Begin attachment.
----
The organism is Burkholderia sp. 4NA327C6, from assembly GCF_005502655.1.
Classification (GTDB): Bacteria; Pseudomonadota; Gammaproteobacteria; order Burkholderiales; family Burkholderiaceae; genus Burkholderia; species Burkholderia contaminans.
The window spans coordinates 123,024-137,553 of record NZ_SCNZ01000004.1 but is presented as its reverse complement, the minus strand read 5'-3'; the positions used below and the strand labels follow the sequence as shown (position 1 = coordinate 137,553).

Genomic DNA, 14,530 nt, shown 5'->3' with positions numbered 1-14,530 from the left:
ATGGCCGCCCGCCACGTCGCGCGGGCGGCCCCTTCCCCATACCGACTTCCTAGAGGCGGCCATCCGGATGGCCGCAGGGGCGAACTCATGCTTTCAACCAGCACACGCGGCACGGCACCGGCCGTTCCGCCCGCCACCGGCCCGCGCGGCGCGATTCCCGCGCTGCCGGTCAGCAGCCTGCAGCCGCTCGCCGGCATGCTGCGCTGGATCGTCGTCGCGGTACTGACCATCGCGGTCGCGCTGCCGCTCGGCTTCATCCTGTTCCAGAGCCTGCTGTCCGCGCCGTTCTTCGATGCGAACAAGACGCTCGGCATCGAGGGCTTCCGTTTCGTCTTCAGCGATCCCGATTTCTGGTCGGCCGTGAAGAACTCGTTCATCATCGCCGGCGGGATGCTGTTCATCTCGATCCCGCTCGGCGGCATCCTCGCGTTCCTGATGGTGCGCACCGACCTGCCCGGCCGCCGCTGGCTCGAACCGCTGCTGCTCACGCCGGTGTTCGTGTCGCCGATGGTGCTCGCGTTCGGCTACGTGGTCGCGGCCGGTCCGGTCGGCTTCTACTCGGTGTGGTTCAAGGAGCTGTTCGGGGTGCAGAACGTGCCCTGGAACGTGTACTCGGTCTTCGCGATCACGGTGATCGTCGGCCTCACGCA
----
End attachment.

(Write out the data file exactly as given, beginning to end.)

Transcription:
The organism is Burkholderia sp. 4NA327C6, from assembly GCF_005502655.1.
Classification (GTDB): Bacteria; Pseudomonadota; Gammaproteobacteria; order Burkholderiales; family Burkholderiaceae; genus Burkholderia; species Burkholderia contaminans.
The window spans coordinates 123,024-137,553 of record NZ_SCNZ01000004.1 but is presented as its reverse complement, the minus strand read 5'-3'; the positions used below and the strand labels follow the sequence as shown (position 1 = coordinate 137,553).

Genomic DNA, 14,530 nt, shown 5'->3' with positions numbered 1-14,530 from the left:
ATGGCCGCCCGCCACGTCGCGCGGGCGGCCCCTTCCCCATACCGACTTCCTAGAGGCGGCCATCCGGATGGCCGCAGGGGCGAACTCATGCTTTCAACCAGCACACGCGGCACGGCACCGGCCGTTCCGCCCGCCACCGGCCCGCGCGGCGCGATTCCCGCGCTGCCGGTCAGCAGCCTGCAGCCGCTCGCCGGCATGCTGCGCTGGATCGTCGTCGCGGTACTGACCATCGCGGTCGCGCTGCCGCTCGGCTTCATCCTGTTCCAGAGCCTGCTGTCCGCGCCGTTCTTCGATGCGAACAAGACGCTCGGCATCGAGGGCTTCCGTTTCGTCTTCAGCGATCCCGATTTCTGGTCGGCCGTGAAGAACTCGTTCATCATCGCCGGCGGGATGCTGTTCATCTCGATCCCGCTCGGCGGCATCCTCGCGTTCCTGATGGTGCGCACCGACCTGCCCGGCCGCCGCTGGCTCGAACCGCTGCTGCTCACGCCGGTGTTCGTGTCGCCGATGGTGCTCGCGTTCGGCTACGTGGTCGCGGCCGGTCCGGTCGGCTTCTACTCGGTGTGGTTCAAGGAGCTGTTCGGGGTGCAGAACGTGCCCTGGAACGTGTACTCGGTCTTCGCGATCACGGTGATCGTCGGCCTCACGCA